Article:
I work in partnership with Naturopathic and Functional Medicine Physicians who are helping people recover from small intestinal bacterial overgrowth (SIBO). Physicians typically address SIBO through a variety of herbal, antibiotic and nutritional protocols.

My job as a practitioner trained abdominal therapies is to help improve gut motility and improve intestinal sphincter function through manual therapy. Slow motility can lead to SIBO, a difficult recovery, and SIBO relapses.

I sometimes find dysfunction with the ileocecal valve (IC Valve) with clients who have SIBO. The IC Valve connects the small intestine to the Cecum (the first part of the large intestine). Peristalsis of the small and large intestine should keep things flowing in the right direction. The IC Valve also plays a role in keeping contents from the cecum back flowing into the small intestine. Dysfunction in the IC valve can lead to bacteria migrating from the large intestine to the small intestine where it shouldn’t be. There are specific Visceral Manipulation™ techniques that improve the ileocecal valve function. These manual therapy techniques may include working with the ileocecal valve, cecum and/or surrounding structures.

Practitioners who are trained in Visceral Manipulation™ may also work to improve motility of the small and large intestine as well as the liver or stomach. Low stomach acid is another cause of SIBO. Stomach acid is the bodies first line of defense, it’s part of our immune response, it kills bacteria in our food before it get’s to the small intestine. If the stomach acid is low, harmful bacteria gets to the small intestine. So think twice before popping the antacids. We need acid! I wrote about how low stomach acid can actually CAUSE heartburn here.

A Visceral Manipulation™ practitioner doesn’t follow one set protocol when working with someone with SIBO (or anyone else). The body guides us. That’s why we start the session with a “listening” with our hands. A listening is a way the body guides us to lesions or restrictions in the body. Restrictions may be adhesions, but not always. I wrote about my approach to working with abdominal adhesions here.

No one area of the body works in isolation. Working with the belly can be like working with a ball of string. You pull on one area and you feel it somewhere else. The intestines can definitely work in this way. There may be a dysfunction at the upper sphincters and once they’re corrected, the lower sphincters also correct. Or if you improve the motility of one organ, you improve the motility of the surrounding organs. They are all connected and snuggled up to each other. Typically follow-up appointments for Visceral Manipulation™ are once every 3 weeks until symptoms resolve. In between appointments my clients may incorporate the following homework.

Homework

  • Repair the gut-brain axis through vagal nerve stimulation. Do these exercises daily.
  • Gargle vigorously until you have tears running down your cheeks. Do this at least twice a day for a minute or more each time.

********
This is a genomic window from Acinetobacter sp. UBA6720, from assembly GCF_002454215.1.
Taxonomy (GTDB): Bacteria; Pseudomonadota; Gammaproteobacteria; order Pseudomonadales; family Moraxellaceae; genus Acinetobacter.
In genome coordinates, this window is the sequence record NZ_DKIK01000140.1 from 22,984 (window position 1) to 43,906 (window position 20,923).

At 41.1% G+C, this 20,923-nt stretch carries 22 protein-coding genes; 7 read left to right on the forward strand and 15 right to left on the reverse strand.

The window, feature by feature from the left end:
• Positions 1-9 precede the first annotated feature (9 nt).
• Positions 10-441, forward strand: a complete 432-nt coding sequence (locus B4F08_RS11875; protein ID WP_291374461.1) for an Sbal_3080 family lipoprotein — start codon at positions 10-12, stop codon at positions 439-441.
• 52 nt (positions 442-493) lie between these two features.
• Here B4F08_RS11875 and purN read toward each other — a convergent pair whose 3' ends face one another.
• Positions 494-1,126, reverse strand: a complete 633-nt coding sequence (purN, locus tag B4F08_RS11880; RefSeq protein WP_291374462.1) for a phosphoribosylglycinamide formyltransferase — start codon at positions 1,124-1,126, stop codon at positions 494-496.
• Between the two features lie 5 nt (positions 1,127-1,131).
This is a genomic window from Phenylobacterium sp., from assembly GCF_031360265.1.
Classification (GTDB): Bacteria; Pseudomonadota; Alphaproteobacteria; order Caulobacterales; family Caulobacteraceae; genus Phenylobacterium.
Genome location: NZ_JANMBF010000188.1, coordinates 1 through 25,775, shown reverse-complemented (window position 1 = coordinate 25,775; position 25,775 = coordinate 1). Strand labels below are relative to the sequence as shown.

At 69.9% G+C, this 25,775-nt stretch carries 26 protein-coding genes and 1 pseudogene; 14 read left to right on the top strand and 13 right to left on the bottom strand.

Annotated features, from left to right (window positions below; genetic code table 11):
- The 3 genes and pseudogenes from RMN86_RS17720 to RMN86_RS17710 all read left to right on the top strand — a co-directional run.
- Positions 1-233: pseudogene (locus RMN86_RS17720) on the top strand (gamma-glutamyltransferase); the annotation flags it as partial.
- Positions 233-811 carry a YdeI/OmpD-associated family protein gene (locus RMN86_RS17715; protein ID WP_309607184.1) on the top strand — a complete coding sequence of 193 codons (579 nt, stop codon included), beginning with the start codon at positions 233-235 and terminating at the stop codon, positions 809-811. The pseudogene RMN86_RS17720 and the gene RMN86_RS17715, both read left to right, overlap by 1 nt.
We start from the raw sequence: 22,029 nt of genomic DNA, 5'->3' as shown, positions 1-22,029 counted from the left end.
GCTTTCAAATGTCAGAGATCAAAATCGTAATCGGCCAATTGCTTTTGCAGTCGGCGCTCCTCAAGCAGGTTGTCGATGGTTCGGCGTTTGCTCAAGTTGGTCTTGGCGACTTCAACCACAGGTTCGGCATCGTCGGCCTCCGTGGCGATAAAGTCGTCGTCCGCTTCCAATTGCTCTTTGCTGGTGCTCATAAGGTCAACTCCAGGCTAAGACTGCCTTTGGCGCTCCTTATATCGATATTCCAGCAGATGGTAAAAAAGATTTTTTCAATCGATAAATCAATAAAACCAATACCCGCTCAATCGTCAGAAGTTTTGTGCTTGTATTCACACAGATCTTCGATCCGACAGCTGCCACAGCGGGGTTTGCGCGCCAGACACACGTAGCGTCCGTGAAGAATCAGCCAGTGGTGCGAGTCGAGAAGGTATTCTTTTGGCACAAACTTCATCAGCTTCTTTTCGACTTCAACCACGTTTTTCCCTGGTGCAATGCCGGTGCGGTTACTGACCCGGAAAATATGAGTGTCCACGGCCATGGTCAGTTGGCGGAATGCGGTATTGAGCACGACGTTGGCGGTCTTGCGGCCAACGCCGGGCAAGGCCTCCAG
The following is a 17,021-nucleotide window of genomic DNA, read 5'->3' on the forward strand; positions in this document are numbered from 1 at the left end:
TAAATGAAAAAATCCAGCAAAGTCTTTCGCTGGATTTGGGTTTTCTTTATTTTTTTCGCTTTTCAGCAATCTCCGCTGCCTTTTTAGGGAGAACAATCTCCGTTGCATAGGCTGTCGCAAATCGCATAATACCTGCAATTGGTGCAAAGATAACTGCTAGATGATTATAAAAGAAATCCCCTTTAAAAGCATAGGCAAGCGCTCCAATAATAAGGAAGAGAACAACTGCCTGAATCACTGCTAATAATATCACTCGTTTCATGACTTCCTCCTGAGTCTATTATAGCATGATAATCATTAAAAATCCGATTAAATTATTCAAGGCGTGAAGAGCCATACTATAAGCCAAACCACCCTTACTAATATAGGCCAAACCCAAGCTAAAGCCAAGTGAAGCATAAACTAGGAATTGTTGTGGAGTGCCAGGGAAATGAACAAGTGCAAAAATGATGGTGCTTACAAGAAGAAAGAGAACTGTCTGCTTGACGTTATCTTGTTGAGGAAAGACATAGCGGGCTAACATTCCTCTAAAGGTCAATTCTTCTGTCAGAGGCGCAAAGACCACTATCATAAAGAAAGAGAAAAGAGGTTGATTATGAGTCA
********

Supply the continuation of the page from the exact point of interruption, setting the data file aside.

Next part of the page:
• Tongue scraping to induce the gagging reflex.
  • Sing your heart out. Singing stimulates the vagal nerve pathway.
  • Smell your food to stimulate saliva. The cephalic phase of digestion (brain phase) is triggered by the sight, smell, and memory of food. The sight, smell and memory of food signals the brain to send messages to the gastrointestinal tract via the vagus nerve. This reflex stimulates peristalsis and gastric juices.
  • Chew your food. Each phase of digestion only works as well as the phase that came before. Chewing stimulates enzymes that break down food and signals the rest of the digestive system that food is incoming.
  • Don’t talk politics while you eat or eat on the run. When you eat on the run, your body registers you as being in motion, and this slows down the digestive process. Digestive juices are inhibited by emotions of anger, fear, and anxiety. Limit your dinner conversations to pleasant dialogue or better yet eat in silence.
  • Don’t wear restrictive clothing around your waist, or habitually suck your belly in.
  • I also give them self-care massage instructions. Doing self-abdominal massage can stimulate the wave-like peristaltic movement of the intestines and stimulates digestive juices. You can even hear the gut gurgling when abdominal massage is applied. It’s like the gut is saying, “Yeah, baby! Let’s do this!”
  • Coming soon! I’m developing an online class for working with your abdominal adhesions. So, if you aren’t on my email list, please sign up so you can be notified when it’s released. I’ll be running a 50% off special for a short time.

Recommended reading:

Chew Challenge http://alignmentmonkey.nurturance.net/2017/chew-challenge/

Digestive Tips Part 1: http://alignmentmonkey.nurturance.net/2011/digestive-health-part-1/

Digestive Tips Part 2: http://alignmentmonkey.nurturance.net/2012/digestive-health-part-2-alignment-and-digestion/

Constipation: http://alignmentmonkey.nurturance.net/2014/constipation-aka-log-jam/

Adhesions: http://alignmentmonkey.nurturance.net/2016/abdominal-adhesions/

Sucking your belly in: http://alignmentmonkey.nurturance.net/2015/where-organs-go-when-sucking-in/

Dr Mariotti’s lecture (video) Neuorplasticity, the Gut, and the Role of Visceral Manipulation in the Osteopathic Practice

To Find a practitioner trained in Visceral Manipulation™ visit the Barral Institute’s website.


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